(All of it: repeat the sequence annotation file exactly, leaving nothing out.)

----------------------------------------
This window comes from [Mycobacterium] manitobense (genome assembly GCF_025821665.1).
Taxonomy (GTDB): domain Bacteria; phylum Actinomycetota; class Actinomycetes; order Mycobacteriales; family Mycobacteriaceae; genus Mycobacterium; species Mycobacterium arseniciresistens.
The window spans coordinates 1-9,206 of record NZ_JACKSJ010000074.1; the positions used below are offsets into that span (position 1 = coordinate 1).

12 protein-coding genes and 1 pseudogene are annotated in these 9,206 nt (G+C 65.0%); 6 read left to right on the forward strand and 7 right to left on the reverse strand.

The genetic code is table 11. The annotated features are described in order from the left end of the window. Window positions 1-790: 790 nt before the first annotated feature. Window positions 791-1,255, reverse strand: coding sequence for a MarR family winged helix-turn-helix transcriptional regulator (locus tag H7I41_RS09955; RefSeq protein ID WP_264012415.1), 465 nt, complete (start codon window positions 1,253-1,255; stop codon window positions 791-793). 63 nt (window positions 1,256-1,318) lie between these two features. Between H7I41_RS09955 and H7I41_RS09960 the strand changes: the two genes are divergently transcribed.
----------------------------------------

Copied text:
This window comes from [Mycobacterium] manitobense (genome assembly GCF_025821665.1).
Taxonomy (GTDB): domain Bacteria; phylum Actinomycetota; class Actinomycetes; order Mycobacteriales; family Mycobacteriaceae; genus Mycobacterium; species Mycobacterium arseniciresistens.
The window spans coordinates 1-9,206 of record NZ_JACKSJ010000074.1; the positions used below are offsets into that span (position 1 = coordinate 1).

12 protein-coding genes and 1 pseudogene are annotated in these 9,206 nt (G+C 65.0%); 6 read left to right on the forward strand and 7 right to left on the reverse strand.

The genetic code is table 11. The annotated features are described in order from the left end of the window. Window positions 1-790: 790 nt before the first annotated feature. Window positions 791-1,255, reverse strand: coding sequence for a MarR family winged helix-turn-helix transcriptional regulator (locus tag H7I41_RS09955; RefSeq protein ID WP_264012415.1), 465 nt, complete (start codon window positions 1,253-1,255; stop codon window positions 791-793). 63 nt (window positions 1,256-1,318) lie between these two features. Between H7I41_RS09955 and H7I41_RS09960 the strand changes: the two genes are divergently transcribed.